Jordan has a fledgling industry, which is large by its own standards, but absolutely negligible compared to the U.S. pharmaceutical standards both internationally and domestically

So if Jordan is to produce a like product to a U.S. product (say, Advil), it's start up costs are significantly higher

Also, it'll have to spend the marketing dollars to get its product (say, J-Advil) known abroad

Already, without tariffs, Jordan is suffering

Then there is the idea that the U.S. started a war with Iraq that will further compromise Jordan's power to be competitive:

Jordan loses its major source of pharmaceutical revenue in Iraq, so it has that much less money to reinvest in R&D to make its J-Advil competitive with Advil, and then market the product abroad.

Without tariffs to protect its fledgling industry, an industry that has been veritably attacked by its major competitor, the U.S., it has no hopes of selling J-Advil in the U.S.

Of course, under GATT free trade, if it were to impose tariffs on Advil, U.S. would reciprocate with tariffs on J-Advil;

So the advantage would be lost

There are the like products issues too

Is it even possible, or is it advisable, for Advil and J-Advil to construed as like products under GATT?

First, the procedure.

Physical characteristics first.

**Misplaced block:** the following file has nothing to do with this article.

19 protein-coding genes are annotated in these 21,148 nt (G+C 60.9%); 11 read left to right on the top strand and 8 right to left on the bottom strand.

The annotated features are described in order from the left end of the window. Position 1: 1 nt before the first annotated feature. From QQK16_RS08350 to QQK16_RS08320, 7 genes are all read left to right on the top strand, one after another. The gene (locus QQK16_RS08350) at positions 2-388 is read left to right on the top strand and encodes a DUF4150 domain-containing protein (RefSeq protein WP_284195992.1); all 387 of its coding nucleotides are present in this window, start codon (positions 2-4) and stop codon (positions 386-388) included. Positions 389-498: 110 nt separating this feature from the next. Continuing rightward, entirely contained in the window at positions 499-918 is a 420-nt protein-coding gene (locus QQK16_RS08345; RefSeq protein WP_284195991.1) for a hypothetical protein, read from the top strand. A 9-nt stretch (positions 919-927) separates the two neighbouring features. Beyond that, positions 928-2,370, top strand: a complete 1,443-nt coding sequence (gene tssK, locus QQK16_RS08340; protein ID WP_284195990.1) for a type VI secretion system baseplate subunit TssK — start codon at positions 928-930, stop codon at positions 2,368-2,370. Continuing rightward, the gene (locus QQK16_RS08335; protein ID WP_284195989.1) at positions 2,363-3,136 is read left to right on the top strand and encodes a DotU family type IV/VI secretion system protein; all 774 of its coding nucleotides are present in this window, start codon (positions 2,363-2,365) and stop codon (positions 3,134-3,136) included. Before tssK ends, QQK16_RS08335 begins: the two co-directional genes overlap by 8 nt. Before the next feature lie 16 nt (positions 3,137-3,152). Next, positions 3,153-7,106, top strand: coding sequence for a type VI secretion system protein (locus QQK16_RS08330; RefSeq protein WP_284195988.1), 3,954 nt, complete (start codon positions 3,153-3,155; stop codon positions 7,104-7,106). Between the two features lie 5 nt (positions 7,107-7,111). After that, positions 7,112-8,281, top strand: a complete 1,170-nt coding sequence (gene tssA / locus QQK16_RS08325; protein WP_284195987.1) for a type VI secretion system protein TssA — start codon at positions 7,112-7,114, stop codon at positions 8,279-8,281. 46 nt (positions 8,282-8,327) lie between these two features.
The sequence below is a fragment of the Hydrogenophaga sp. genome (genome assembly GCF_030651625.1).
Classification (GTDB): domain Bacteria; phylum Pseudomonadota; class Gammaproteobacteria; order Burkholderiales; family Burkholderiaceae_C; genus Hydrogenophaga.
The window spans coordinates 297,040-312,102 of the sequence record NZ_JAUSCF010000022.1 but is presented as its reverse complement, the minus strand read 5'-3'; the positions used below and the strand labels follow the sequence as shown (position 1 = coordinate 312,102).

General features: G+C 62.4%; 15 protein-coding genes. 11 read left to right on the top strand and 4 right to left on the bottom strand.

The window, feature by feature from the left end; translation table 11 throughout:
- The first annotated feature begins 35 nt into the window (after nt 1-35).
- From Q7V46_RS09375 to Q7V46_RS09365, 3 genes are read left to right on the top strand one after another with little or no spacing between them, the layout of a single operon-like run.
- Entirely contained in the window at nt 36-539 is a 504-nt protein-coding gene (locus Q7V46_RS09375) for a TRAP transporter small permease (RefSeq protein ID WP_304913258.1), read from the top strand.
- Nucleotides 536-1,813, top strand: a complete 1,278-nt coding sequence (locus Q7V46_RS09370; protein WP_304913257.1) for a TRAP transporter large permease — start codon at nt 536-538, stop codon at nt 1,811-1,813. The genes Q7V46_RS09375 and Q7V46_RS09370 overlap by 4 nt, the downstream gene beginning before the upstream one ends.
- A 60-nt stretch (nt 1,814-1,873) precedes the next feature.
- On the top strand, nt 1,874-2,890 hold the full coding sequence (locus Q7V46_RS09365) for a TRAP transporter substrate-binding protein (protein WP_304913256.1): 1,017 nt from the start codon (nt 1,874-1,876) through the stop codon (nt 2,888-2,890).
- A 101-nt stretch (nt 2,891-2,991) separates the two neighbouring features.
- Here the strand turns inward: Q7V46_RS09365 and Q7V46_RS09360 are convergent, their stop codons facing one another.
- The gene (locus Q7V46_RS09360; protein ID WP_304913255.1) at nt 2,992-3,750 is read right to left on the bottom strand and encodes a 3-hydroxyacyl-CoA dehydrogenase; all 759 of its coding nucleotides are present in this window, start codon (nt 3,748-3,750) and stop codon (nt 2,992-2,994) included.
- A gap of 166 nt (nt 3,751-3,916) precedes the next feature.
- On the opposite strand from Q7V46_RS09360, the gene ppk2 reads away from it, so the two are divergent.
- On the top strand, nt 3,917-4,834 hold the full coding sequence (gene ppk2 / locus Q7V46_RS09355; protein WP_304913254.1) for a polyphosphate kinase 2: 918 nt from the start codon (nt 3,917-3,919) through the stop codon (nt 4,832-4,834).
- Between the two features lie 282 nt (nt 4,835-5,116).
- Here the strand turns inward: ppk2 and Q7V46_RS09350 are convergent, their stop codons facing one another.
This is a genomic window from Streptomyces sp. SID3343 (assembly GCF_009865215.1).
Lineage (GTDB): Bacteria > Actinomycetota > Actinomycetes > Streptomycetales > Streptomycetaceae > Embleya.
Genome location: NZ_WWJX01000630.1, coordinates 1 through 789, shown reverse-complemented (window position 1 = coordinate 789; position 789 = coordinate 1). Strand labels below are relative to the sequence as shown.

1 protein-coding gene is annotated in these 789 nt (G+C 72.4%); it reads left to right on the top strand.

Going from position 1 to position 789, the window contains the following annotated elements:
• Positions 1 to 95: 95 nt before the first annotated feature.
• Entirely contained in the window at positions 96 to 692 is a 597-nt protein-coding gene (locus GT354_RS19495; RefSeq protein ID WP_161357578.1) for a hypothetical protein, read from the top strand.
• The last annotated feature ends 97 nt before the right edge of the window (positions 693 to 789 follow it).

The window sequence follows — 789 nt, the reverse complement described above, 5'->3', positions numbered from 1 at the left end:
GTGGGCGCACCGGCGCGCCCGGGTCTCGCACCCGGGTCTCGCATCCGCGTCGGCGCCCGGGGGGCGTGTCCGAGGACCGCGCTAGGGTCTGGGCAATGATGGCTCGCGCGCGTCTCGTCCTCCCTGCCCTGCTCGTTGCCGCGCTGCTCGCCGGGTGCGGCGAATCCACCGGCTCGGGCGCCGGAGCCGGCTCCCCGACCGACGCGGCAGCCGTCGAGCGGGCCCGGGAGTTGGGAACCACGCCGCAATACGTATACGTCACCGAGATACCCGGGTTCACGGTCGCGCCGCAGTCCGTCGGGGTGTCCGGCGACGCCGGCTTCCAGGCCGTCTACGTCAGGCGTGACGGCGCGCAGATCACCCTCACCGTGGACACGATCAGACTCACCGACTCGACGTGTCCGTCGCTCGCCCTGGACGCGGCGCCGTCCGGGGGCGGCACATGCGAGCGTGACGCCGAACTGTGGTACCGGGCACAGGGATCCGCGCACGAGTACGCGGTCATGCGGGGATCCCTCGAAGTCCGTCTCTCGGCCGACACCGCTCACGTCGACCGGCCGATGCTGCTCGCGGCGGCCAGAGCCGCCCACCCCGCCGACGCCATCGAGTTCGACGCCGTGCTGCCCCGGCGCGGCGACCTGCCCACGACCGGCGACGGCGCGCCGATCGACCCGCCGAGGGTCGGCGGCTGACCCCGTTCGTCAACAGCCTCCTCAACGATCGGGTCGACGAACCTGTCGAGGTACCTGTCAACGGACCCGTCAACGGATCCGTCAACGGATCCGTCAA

Here, highly irrelevant. A pharmaceutical is rarely purchased based on its appearance, save perhaps the difference between capsules, tablets and syrups to be consumed.

But then again, maybe it is an issue:

If J-Advil is a tablet, and Advil is a capsule, are they like products?

Depending on how the WTO / GATT dispute resolution panels rule, they may or may not be, depending on the next factor:

List of criteria

End uses in a given market

Consumer tastes and habit

The product's properties



Most recently, the dominant criterion: like products test: commercial substitutability.

First, end uses in a given market:

Both Advil and J-Advil would be used, presumably, exactly for the same purposes in the U.S. And in Jordan

Consumer tastes and habit: This question links closely with our earlier discussion of tablet/capsule/syrup. How is the pharmaceutical from Jordan presented? Will that change consumption and the nature of what type of product it is in the American marketplace, due to particularities of American consumers' tastes and habits?

The product's properties: Here, ostensibly similar; as the two drugs are made up of the same active ingredients.

Nature: redundant, following tastes and habit discussion

Qualities: are there other factors that influence consumers' buying decision, that should be taken into account in determining like product nomenclatures under GATT?

Commercial substitutability is the key.

With stringent FDA regulations on importation of foreign drugs, the Jordanian product J-Advil simply might not be ready for consumption in the United States for years, or perhaps forever.

This acts as a sort of de facto 100% tariff, even if none is imposed de jure under GATT.